An article written by my former PhD student, Rejaul Hasan, and I just came out this week in Contracting Excellence, the journal published by IACCM, which documents the catastrophe that is unfolding in Bangladesh, one of the world’s major exporters of garments for the apparel sector.
The lockdown policies in place in the US, Europe, and the UK may make a lot of sense for Western countries where people can stay at home and work. But in Bangladesh, 90% of the jobs come from the apparel sector where workers rely on daily wages and now their lives have stopped!
Discussions with a Bangladeshi factory executive illustrate a typical story on how many producers have been abandoned. The factory owner has had trusted business relationships with several global brand customers for more than twenty years. Orders were received in early February 2020, and as usual, the owner purchased cotton fabric and materials to produce the orders. One set of orders to a major New York brand was due on February 17, and was shipped and received by the buyer. The 200-page contract signed by the supplier stated that payment would be made for goods upon receipt. No payment was issued on February 17.
Waiting patiently until February 20th, the buyer sent an email and was told payment would be pending. He was told the same story on February 25th, and on March 1, he finally received notice that the payment would not be made for another 60 days. The payment term was shifted with no prior notice. This directly conflicted with the terms of the contract as well as the purchase order.
The factory owner was shocked. “How could the buyer change the payment terms after I shipped the product, and suddenly cancel all other orders that were already in production in my factory, for which I have already paid materials? This buyer didn’t even call me to discuss the issue. He could have called me, and we could have worked something out, and found a way to delay payments, hold the inventory in stock for a period, take a partial shipment or other arrangement. Instead, he cancelled more than $4M of orders and informed me in an impersonal email. This is a lesson I will never forget, as you disrespected me, and our trust is broken.”
this story is being repeated by brands all over the US and Europe, who have completely ignored the plight of their suppliers. Although retail brands are still struggling (e.g. the impending bankruptcy of JC Penny), there must be some action taken to prevent a humanitarian disaster from occurring.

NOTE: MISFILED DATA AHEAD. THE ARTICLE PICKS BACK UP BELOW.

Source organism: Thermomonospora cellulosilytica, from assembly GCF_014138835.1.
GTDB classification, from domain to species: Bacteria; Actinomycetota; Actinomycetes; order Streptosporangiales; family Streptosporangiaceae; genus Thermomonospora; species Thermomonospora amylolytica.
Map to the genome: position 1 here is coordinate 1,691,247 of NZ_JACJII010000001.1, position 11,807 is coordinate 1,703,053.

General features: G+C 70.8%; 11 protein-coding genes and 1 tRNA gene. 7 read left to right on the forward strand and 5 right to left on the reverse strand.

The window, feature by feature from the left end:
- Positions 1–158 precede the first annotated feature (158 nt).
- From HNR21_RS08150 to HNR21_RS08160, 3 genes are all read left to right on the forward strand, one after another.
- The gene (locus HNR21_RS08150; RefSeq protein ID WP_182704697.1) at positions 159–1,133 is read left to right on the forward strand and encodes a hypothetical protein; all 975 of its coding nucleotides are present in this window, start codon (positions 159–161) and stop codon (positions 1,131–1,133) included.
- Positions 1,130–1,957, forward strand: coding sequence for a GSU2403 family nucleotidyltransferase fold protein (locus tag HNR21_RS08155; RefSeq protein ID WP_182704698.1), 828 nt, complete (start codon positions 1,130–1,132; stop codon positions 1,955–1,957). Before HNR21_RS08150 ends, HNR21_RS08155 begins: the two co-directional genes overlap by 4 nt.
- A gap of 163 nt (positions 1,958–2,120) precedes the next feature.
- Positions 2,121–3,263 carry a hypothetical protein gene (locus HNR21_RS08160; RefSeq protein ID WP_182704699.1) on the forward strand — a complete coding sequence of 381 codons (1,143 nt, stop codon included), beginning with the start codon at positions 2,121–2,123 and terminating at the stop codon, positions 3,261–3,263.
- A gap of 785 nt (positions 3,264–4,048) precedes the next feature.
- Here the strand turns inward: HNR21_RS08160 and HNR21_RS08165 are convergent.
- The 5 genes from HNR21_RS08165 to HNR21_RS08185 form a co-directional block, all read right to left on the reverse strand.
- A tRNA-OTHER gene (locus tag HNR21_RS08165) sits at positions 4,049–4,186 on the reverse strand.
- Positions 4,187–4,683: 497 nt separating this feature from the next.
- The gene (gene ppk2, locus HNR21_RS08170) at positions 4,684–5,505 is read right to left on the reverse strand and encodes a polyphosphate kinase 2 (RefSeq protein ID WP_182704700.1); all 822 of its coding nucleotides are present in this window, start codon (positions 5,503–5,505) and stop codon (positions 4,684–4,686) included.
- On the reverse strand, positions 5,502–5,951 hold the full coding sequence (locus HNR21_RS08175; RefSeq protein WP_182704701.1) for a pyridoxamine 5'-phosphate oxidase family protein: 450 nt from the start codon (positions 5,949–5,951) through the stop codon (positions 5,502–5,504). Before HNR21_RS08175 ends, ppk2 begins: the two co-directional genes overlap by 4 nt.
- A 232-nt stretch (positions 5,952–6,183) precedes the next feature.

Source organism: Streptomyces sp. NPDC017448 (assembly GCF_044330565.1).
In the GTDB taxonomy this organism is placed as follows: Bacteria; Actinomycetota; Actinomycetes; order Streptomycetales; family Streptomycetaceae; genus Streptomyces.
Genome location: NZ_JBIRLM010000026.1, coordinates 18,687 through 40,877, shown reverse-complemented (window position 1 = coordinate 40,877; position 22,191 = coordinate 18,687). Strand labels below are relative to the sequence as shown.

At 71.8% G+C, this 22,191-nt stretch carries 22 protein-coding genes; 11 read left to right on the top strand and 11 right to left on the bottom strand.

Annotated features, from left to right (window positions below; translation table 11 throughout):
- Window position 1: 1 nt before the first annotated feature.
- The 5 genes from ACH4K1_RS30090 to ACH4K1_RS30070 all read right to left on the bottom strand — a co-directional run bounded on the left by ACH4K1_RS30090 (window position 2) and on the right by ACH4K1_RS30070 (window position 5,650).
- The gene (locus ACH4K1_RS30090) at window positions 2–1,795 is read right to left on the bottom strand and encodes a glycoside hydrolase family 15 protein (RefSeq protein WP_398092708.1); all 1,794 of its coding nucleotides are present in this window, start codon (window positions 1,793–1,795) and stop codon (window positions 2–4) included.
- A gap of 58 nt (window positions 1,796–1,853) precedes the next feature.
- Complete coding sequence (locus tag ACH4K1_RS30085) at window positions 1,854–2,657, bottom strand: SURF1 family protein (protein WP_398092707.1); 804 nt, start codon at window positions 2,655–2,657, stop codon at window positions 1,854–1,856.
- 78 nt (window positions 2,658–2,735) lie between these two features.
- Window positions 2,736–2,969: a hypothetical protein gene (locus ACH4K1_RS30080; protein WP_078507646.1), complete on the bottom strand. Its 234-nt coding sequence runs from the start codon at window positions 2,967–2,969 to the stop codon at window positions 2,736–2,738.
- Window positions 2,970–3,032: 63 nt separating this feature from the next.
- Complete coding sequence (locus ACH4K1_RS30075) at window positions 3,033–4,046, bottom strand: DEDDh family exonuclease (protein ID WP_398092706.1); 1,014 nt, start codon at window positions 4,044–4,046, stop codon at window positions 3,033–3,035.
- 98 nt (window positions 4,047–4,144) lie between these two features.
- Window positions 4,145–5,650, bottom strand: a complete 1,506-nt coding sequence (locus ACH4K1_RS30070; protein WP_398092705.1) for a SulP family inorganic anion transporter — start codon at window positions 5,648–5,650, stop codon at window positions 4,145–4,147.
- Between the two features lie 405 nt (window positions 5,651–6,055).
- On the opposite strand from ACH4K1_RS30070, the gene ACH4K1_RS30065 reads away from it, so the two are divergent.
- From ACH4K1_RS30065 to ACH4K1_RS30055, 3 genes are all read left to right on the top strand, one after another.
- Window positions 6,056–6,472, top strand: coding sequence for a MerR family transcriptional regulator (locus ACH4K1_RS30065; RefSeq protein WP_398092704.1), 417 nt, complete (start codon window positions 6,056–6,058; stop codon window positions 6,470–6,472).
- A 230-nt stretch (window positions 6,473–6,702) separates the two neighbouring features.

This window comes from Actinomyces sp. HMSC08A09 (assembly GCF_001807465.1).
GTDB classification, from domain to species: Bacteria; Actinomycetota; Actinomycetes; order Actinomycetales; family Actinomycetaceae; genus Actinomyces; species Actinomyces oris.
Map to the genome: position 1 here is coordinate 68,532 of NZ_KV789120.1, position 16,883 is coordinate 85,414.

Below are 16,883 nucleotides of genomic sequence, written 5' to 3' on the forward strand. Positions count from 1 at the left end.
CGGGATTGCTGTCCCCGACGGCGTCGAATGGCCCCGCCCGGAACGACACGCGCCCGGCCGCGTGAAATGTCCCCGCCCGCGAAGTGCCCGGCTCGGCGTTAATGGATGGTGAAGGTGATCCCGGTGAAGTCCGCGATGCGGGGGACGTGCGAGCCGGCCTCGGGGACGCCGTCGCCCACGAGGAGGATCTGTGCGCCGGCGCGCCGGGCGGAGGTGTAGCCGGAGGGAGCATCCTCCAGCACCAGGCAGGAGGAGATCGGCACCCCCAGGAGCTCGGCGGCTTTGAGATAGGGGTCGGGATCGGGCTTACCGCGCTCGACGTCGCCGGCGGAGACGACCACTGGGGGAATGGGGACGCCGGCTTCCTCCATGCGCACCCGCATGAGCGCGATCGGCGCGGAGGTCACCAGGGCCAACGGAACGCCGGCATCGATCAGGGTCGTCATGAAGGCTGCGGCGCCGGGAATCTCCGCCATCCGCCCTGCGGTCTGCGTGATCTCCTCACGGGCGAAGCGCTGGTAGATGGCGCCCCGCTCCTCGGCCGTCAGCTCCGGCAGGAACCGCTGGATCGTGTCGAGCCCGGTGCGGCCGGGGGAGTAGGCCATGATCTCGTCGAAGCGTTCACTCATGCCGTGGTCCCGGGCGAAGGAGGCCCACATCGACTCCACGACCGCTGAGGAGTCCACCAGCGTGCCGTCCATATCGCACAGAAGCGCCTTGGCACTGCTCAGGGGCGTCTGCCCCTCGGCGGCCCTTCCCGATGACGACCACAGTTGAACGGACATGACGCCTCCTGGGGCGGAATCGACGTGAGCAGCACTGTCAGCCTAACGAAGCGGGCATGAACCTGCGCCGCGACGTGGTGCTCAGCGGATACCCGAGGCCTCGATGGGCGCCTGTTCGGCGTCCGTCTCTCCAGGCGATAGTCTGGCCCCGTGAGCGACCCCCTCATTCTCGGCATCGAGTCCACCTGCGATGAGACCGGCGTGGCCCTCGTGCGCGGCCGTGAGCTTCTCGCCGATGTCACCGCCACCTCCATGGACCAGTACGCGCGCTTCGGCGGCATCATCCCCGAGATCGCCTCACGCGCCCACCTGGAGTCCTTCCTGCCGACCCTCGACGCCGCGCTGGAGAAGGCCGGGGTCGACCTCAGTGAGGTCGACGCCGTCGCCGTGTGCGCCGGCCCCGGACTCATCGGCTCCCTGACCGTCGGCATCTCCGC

At a minimum, clothing brand organizations should adopt normal and ethical contractual behavior, and use the following guidelines during a crisis like Covid:
- Suppliers should receive payments for orders that have been shipped, and also ensure that payments go to suppliers to cover all legally-mandated wages and benefits incurred for all orders that are already in production that were placed by the buyer.
- Buyers who postpone payments or use clauses in their contracts to issue payment delays should take the additional steps of helping to secure supply chain financing for their apparel suppliers. Factoring invoices through established fintech companies can be arranged to adhere to the terms of their purchasing contracts and pay suppliers for orders already in production or completed.
- Future procurement practices should focus on order stability for proper planning, timely payment of orders, and full respect for workers’ rights.
- IMS and other global agencies should act to mobilize international financial resources. Most garment workers can be sustained for their basic food requirements to feed families and children to the tune of a few dollars a day. These workers depend on it.
We may also likely see a very different apparel supply chain post-Covid when business as usual begins. The lack of trust that has come about as a result of this failure of the brands to adhere to contractual payment terms will likely remodel the entire sourcing contractual and payment terms that exist today.
Click here to read the entire article.